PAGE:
BOSTON ( TheStreet) -- Fans of FDA advisory panels have a riveting week of action ahead. Starting Tuesday morning, outside experts invited by FDA will weigh the risks and benefits of three different drugs on three consecutive days. The recommendations that emerge from these FDA advisory panels will factor into the agency's approval decisions. NPS Pharmaceuticals ( NPSP) brings Gattex, a treatment for short bowel syndrome, in front of the Gastrointestinal Drugs Advisory Committee on Tuesday Oct. 16. On Wednesday Oct. 17, the Endocrinologic and Metabolic Drugs Advisory Committee convenes for two days of hearings to review drugs aimed at helping patients with a rare genetic disorder that causes extremely high levels of cholesterol to accumulate in their blood. The panel will review Aegerion Pharmaceuticals' ( AEGR) lomitapide on Wednesday followed on Thursday by mipomersen, a drug developed by Isis Pharmaceuticals ( ISIS) and the Genzyme unit of Sanofi ( SNY). I will be live-blogging all three FDA advisory panels with play-by-play and analysis in real time from the opening gavels all the way through the final votes.
You can sign up for email reminders for each panel below. NPS Pharmaceuticals: Short bowel syndrome (SBS) is a chronic and disabling condition that strikes people, who for various reasons including Crohn's disease, have about 50% of their lower intestines surgically removed. A majority of patients can adapt to lead normal lives. A smaller group of SBS patients never recover full functionality of their lower intestines, and a result, must spend the rest of their lives attached to an intravenous parenteral nutrition bag that provides the liquid nutrients they need to survive. Gattex is an analogue of GLP-2, a protein involved with intestinal growth and function. Administered via a shot under the skin, Gattex is designed to boost the ability of the intestine to absorb nutrients. On Friday, NPS Pharma shares rose 19% to $10.86 due to a largely positive FDA review of Gattex released ahead of Tuesday's panel. The FDA appears to be concur with NPS Pharma that Gattex provides a clinically meaningful benefit for SBS patients. The agency also appears unconcerned about three cases of cancer reported in patients treated with Gattex.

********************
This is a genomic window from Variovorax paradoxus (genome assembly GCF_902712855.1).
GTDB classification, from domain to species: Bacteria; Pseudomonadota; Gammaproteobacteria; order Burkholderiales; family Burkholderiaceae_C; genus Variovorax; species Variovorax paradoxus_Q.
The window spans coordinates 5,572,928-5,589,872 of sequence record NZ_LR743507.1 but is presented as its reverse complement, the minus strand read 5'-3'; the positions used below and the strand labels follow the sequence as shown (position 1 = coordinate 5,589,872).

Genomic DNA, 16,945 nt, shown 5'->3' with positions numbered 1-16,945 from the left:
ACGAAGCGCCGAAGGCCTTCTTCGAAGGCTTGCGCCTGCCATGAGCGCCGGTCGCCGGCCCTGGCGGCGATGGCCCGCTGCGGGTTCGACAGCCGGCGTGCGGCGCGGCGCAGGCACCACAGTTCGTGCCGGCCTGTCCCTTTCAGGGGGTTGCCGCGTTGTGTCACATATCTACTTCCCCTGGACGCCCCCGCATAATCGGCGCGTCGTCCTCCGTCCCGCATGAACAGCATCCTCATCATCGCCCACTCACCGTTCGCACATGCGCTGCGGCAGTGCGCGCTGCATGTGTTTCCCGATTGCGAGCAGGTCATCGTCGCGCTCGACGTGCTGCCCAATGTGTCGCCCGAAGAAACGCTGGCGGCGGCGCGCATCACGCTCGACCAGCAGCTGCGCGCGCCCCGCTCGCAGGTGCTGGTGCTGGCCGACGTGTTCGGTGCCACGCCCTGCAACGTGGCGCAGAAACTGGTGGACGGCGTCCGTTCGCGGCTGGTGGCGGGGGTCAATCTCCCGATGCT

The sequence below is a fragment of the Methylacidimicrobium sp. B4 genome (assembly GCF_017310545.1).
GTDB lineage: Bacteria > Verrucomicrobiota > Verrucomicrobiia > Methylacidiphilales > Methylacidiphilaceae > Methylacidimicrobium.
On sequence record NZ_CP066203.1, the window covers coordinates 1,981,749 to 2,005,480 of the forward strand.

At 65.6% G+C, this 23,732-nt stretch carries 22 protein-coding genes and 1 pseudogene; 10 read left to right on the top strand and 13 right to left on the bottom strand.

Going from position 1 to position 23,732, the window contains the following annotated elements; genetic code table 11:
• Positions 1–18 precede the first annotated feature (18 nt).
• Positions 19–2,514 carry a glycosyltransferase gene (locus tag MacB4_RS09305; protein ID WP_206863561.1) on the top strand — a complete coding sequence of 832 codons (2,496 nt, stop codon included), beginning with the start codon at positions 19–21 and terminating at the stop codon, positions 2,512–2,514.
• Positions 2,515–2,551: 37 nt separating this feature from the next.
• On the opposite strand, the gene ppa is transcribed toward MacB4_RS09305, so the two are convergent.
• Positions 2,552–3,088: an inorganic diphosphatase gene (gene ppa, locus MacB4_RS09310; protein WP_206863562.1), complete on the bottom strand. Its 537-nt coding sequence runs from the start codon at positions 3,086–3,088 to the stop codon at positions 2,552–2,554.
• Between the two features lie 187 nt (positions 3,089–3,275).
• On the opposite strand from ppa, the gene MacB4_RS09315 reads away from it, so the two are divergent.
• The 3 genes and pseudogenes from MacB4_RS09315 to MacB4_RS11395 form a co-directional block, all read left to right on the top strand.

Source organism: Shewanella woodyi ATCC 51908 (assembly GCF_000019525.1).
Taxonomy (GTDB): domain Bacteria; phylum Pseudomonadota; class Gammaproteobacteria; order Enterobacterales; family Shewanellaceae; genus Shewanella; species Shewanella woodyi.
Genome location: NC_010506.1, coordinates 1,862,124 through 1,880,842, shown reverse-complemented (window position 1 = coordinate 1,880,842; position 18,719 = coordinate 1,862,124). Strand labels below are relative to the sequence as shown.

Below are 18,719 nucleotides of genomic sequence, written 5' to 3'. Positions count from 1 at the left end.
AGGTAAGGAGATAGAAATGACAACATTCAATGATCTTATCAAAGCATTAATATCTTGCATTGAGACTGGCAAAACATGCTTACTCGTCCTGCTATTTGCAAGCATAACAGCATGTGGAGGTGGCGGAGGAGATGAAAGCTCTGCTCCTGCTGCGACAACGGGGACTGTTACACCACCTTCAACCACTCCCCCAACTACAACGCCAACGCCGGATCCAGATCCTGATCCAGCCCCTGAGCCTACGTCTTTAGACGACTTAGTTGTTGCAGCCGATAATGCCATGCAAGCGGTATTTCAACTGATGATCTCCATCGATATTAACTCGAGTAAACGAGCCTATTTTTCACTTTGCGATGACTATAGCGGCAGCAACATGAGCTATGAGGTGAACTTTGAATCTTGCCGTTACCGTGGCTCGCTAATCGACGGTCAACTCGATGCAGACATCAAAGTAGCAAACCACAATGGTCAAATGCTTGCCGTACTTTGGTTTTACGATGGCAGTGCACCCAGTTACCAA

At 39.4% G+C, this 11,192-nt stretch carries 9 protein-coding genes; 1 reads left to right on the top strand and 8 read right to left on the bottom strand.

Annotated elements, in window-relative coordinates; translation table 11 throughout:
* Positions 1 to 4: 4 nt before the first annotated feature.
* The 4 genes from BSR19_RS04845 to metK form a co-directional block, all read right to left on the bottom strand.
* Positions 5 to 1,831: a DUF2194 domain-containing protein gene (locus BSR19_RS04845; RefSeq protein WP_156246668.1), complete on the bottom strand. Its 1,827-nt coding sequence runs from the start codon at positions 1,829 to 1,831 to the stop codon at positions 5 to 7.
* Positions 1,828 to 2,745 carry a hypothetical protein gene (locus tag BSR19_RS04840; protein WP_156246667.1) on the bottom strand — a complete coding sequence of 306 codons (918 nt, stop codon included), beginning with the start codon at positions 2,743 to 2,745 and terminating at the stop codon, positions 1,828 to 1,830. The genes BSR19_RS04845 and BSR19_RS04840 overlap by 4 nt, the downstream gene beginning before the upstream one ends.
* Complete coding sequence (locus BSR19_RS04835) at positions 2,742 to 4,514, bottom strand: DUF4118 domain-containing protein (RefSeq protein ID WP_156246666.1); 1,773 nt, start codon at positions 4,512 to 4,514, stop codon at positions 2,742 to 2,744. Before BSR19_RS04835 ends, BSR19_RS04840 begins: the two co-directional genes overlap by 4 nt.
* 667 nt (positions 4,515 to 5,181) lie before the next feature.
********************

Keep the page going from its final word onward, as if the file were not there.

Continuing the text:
Cancer risk possibly attributable to Gattex as well as the clinical meaningfulness of reductions in intravenous feeding will be the two major issues tackled by the experts on Tuesday's FDA advisory panel. Aegerion Pharmaceuticals: Homozygous familial hypercholesterolemia (HoFH) is a rare and life-threatening genetic condition in which a person inherits damaged genes from both parents, rendering the body unable to clear LDL cholesterol -- the "bad" form of cholesterol -- from their bloodstream. HoFH patients, an estimated 3,000 in the U.S., can have LDL cholesterol levels four to ten times higher than normal people and cannot be reduced with conventional lipid-lowering drugs. As a result, these patients have severely clogged arteries that lead to heart attacks in their 20s and death in their 30s from cardiovascular disease. Aegerion's lomitapide is a once-daily pill that works by blocking a protein responsible for the production of very-low-density lipoproteins (VLDL), which are the precursors for LDL cholesterol. By inhibiting this protein, lomitapide prevents the liver and kidneys from secreting lipids into the bloodstream. In a phase III study, 29 HoFH patients treated with lomitapide for 26 weeks saw their LDL cholesterol levels reduced by 40%. These patients were all on a background of statin therapy and some were also on apheresis, a dialysis-like process that filters cholesterol from blood. Twenty-three of 29 HoFH patients continued on lomitapide therapy during a 78-week safety extension phase of the phase III study. At 78 weeks, these patients had a 38% reduction in LDL cholesterol and some were able to reduce their background lipid-lowering medications. Lomitapide causes a buildup of fat in the liver, elevated liver enzymes and gastrointestinal problems including diarrhea, nausea and vomiting. The drug's liver-related toxicities are of particular concern but will be weighed against the life-threatening nature of HoFH. Isis Pharmaceuticals and Genzyme: Mipomersen is a once-weekly injection that inhibits apo-B, a protein that carries forms of cholesterol, including LDL-cholesterol, throughout the bloodstream. Isis and Genzyme, a subsidiary of Sanofi, are developing mipomersen for broader range of high cholesterol-related disease than just HoFH -- heterozygous hypercholesterolemia, severe hypercholesterolemia and patients with high cholesterol at risk for heart disease.
Thursday's panel will only review mipomersen as a treatment for HoFH. In a phase III study, 34 patients treated with mipomersen for 26 weeks saw 25% reduction in LDL cholesterol compared to a 3% reduction in patients treated with a placebo. Like with lomitapide, fatty liver and elevated liver enzyme levels were worrisome side effects recorded in the mipomersen phase III trial. Injection site reactions were also reported by 76% of mipomersen patients. -- Reported by Adam Feuerstein in Boston. Follow @AdamFeuerstein